No deer for the season

Published 2:19 pm Thursday, January 19, 2023

BY JAMES E. HARRIS

Special to The Farmville Herald

I knew that day or season would come when I grew older. Little did I know that it was right before my 80th birthday. This doesn’t occur until May 15 but I needed more time (I thought) to prepare myself for the eventuality…seemed like age 95 would be a good time. After preparing all of my equipment to include my trusty Remington 700 automatic, 30-06, there was no deer for the season.

Caryl was completely supportive as usual and purchased frozen dinners, canned goods, fruits and other assorted items as she looked forward to getting me out of the house for trips to the Goodloe Hunt Club, west of Buckingham Court House. From club stands you can see the Willis Mountain in all of it glory, except for the part torn down by Kyanite mining. To think this happened in the sacred landscape of Virginia at a point not even close to West Virginia boggles the mind. Used to pass Gene Dixon, an owner of the mining company, in the woods near the Willis Mountain but he’s dead now as are most of my old friends/hunting buddies.

I rolled into the Goodloe Hunt Club for my hunts in November and December, 2022, had some degree of interaction with the members sitting around in the lodge, and ate my frozen dinner (and a few other snacks) and turned in early each time in my assigned bunk bed. As usual checked out the impressive buck mounts outside of the long term club members’ bunk rooms.

I decided to join the club two years ago after I found I could still walk and check on bullet holes in the 100 yard range. Have loved hunting in Buckingham since 1955 when my uncle, Metellus Ftizpatrick, led me across ice covered low grounds. That was some fun, to include the part where we dried my socks over an open fire.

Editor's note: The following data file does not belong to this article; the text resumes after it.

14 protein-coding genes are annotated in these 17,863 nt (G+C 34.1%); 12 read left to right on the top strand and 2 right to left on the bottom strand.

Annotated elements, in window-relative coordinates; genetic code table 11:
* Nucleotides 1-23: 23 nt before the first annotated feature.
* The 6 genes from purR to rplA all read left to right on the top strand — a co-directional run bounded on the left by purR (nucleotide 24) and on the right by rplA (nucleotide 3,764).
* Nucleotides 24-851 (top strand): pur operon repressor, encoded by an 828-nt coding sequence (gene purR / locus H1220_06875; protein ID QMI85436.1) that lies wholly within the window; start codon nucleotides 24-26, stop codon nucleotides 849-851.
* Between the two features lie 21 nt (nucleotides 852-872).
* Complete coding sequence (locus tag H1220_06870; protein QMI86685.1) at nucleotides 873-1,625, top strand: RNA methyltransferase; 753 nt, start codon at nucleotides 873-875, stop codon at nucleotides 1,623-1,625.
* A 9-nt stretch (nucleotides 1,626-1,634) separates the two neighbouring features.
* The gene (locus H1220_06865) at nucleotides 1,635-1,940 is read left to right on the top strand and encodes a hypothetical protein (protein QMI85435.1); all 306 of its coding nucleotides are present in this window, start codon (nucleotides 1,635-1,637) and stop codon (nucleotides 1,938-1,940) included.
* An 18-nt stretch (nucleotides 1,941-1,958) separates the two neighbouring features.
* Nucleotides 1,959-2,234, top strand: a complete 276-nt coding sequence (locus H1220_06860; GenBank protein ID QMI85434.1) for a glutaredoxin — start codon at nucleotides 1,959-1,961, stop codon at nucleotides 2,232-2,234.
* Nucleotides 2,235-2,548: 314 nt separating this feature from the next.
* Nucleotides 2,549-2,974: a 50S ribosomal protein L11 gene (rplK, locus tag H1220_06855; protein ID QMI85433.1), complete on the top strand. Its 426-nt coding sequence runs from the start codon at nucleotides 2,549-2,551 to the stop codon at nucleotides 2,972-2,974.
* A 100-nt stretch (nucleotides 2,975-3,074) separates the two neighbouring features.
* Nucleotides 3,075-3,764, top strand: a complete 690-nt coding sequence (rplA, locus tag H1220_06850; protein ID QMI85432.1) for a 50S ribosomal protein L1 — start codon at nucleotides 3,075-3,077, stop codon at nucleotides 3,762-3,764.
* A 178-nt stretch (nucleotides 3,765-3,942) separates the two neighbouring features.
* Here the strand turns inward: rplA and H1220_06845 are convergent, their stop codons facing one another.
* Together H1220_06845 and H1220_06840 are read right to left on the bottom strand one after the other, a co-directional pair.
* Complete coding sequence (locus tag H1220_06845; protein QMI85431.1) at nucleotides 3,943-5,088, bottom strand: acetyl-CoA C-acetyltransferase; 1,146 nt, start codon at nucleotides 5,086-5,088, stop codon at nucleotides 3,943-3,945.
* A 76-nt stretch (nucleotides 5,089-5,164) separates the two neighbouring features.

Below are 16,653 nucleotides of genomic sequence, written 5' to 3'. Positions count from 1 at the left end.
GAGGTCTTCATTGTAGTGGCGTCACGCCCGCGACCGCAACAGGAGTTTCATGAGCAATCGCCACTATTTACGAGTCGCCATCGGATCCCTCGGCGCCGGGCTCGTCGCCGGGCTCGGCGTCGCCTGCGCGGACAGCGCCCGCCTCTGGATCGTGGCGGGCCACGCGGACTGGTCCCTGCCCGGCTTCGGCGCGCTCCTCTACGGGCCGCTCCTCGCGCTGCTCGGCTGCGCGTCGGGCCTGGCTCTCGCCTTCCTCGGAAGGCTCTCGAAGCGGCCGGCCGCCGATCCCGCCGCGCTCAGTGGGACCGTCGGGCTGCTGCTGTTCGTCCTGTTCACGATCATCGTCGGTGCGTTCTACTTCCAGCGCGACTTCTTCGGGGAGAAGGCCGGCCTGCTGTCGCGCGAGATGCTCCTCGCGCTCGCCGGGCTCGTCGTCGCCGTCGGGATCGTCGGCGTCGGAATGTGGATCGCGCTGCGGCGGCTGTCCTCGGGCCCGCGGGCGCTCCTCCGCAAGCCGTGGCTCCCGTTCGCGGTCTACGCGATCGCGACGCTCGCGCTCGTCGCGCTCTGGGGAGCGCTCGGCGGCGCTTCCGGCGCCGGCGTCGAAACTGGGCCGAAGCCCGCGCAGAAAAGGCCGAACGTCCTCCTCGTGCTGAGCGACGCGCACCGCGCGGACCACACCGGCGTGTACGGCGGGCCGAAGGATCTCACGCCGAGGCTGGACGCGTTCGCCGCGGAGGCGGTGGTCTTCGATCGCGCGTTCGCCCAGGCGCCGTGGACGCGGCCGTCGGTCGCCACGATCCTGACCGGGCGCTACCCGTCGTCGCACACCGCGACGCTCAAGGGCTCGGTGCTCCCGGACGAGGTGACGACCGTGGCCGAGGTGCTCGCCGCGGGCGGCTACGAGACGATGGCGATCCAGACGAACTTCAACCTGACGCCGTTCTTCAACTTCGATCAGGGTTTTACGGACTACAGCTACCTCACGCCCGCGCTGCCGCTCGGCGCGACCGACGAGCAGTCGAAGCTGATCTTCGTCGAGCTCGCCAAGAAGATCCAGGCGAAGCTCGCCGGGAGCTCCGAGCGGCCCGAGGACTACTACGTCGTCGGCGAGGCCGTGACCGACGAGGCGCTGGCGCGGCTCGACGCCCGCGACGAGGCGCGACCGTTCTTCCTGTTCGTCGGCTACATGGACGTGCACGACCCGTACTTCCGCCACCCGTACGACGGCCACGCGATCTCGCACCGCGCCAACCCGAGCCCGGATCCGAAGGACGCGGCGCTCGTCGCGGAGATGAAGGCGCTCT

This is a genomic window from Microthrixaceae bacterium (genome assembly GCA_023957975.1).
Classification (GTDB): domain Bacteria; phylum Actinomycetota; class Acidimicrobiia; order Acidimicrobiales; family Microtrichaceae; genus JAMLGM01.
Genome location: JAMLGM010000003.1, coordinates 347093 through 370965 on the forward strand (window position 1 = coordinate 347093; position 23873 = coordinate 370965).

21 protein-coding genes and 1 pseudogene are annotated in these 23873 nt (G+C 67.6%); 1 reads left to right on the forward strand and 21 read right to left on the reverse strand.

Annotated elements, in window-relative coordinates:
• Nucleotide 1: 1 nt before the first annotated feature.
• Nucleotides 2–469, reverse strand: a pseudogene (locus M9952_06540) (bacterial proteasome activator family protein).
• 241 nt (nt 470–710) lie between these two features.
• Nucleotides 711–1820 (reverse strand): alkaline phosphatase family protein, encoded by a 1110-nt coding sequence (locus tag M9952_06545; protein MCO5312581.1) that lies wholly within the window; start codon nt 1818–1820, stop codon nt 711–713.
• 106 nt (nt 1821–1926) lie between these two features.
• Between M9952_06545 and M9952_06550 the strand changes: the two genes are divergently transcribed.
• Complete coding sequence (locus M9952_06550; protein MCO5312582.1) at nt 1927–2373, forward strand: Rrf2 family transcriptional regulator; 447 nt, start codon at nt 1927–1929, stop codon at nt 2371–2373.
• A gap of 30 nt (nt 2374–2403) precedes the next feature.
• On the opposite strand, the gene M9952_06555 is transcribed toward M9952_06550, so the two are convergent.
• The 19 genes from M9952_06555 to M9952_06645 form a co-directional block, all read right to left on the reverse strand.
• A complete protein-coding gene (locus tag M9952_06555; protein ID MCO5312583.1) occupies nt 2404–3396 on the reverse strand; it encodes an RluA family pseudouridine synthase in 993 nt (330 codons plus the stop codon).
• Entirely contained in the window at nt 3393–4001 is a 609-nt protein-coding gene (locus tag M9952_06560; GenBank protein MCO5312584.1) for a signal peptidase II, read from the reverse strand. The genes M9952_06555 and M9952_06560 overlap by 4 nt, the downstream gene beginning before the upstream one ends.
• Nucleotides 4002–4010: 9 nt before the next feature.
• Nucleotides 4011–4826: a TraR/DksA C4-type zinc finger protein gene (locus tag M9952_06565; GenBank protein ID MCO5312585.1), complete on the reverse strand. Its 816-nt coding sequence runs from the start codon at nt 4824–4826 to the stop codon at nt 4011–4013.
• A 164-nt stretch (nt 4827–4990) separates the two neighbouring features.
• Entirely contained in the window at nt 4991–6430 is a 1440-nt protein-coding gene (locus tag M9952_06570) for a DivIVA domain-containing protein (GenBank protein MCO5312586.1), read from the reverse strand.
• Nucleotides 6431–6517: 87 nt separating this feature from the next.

In my bunk bed I was toasty warm as I curled up in my L. L. Bean sleeping bag, good to 20 degree below zero, and started counting big bucks jumping over laps and Buckingham rocks/cliffs before I went to sleep. There was steady yakking outside my room as the younger and hardy hunters stayed up well past my 9 p.m. bedtime and would roll out of the sack at 4:30 a.m. for the next day’s hunt.

Went to the bathroom my usual three times in the middle of the night. The pellet stove outside my room provided warmth but the bathroom had no heat (except for a wall heater that could be turned on for genuine emergencies like taking a shower). Stumbled around in my dark room, got back in my unzipped sleeping bag but then I couldn’t get it zipped up. Plus it was wrinkled on the bottom in certain places. Said “the hell with it” and regained my composure in spite of all of the obstacles and got some semblance of sleep.

Disconnecting and reconnecting the sleep apnea mask was another obstacle but it blows air through my throat and brain and lessens dementia so medical professionals who swear by it say. I’ve done a bit of swearing about it after Caryl said I stopped breathing in my sleep and was tested as needing it. Of course, being outside in a deer stand, especially on a windy day, also is good for air through everything. It especially picks up when you have to remove your insulated jump suit and other warmth when nature calls.

Got up at the appointed times due to two alarm clocks and faint voices outside my room since I don’t sleep with my hearing aids on. Didn’t have to make coffee since someone made a community pot. Had my “delicious” Jimmy Dean frozen breakfasts plus a few other accessories.

On one hunt inserted the four bullet clip in my 30-06, drove my Toyota Tacoma pick up with Dave Patterson riding shotgun to the appointed deer stands, and tried to get a shell in the barrel. The clip was jammed in the gun and we finally had to use the back end of a claw hammer to get it out. Dave, a gun smith (and retired Green Beret with three tours in Vietnam) put the clip back together and I was ready to shoot that big buck (or even a doe as I got increasingly desperate). He smiled as he followed me stumbling up a hill and said, “Since you like to write maybe you could write a story about how you installed that clip.”